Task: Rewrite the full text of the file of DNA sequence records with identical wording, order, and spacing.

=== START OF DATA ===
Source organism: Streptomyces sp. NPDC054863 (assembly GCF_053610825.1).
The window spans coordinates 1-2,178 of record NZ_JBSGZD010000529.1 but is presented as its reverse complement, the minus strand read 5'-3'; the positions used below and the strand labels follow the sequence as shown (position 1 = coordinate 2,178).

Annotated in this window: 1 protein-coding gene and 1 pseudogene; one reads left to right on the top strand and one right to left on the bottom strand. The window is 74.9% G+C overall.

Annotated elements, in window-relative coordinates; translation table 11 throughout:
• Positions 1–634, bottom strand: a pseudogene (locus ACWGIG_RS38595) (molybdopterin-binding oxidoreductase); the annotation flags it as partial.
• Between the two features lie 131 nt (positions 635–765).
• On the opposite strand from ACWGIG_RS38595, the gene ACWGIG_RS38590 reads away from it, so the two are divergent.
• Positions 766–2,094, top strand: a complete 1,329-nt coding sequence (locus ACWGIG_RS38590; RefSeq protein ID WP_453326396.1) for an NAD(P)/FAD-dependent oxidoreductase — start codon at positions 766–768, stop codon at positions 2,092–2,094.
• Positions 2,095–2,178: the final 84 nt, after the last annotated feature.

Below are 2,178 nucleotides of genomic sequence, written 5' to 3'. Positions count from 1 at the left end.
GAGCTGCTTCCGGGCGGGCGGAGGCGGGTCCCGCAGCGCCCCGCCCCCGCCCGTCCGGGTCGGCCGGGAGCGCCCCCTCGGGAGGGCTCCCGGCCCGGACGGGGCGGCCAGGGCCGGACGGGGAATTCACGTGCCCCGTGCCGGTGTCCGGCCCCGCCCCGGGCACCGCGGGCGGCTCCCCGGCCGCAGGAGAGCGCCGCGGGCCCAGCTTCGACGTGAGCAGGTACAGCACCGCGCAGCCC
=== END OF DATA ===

Source organism: Streptomyces sp. NPDC054863 (assembly GCF_053610825.1).
The window spans coordinates 1-2,178 of record NZ_JBSGZD010000529.1 but is presented as its reverse complement, the minus strand read 5'-3'; the positions used below and the strand labels follow the sequence as shown (position 1 = coordinate 2,178).

Annotated in this window: 1 protein-coding gene and 1 pseudogene; one reads left to right on the top strand and one right to left on the bottom strand. The window is 74.9% G+C overall.

Annotated elements, in window-relative coordinates; translation table 11 throughout:
• Positions 1–634, bottom strand: a pseudogene (locus ACWGIG_RS38595) (molybdopterin-binding oxidoreductase); the annotation flags it as partial.
• Between the two features lie 131 nt (positions 635–765).
• On the opposite strand from ACWGIG_RS38595, the gene ACWGIG_RS38590 reads away from it, so the two are divergent.
• Positions 766–2,094, top strand: a complete 1,329-nt coding sequence (locus ACWGIG_RS38590; RefSeq protein ID WP_453326396.1) for an NAD(P)/FAD-dependent oxidoreductase — start codon at positions 766–768, stop codon at positions 2,092–2,094.
• Positions 2,095–2,178: the final 84 nt, after the last annotated feature.

Below are 2,178 nucleotides of genomic sequence, written 5' to 3'. Positions count from 1 at the left end.
GAGCTGCTTCCGGGCGGGCGGAGGCGGGTCCCGCAGCGCCCCGCCCCCGCCCGTCCGGGTCGGCCGGGAGCGCCCCCTCGGGAGGGCTCCCGGCCCGGACGGGGCGGCCAGGGCCGGACGGGGAATTCACGTGCCCCGTGCCGGTGTCCGGCCCCGCCCCGGGCACCGCGGGCGGCTCCCCGGCCGCAGGAGAGCGCCGCGGGCCCAGCTTCGACGTGAGCAGGTACAGCACCGCGCAGCCC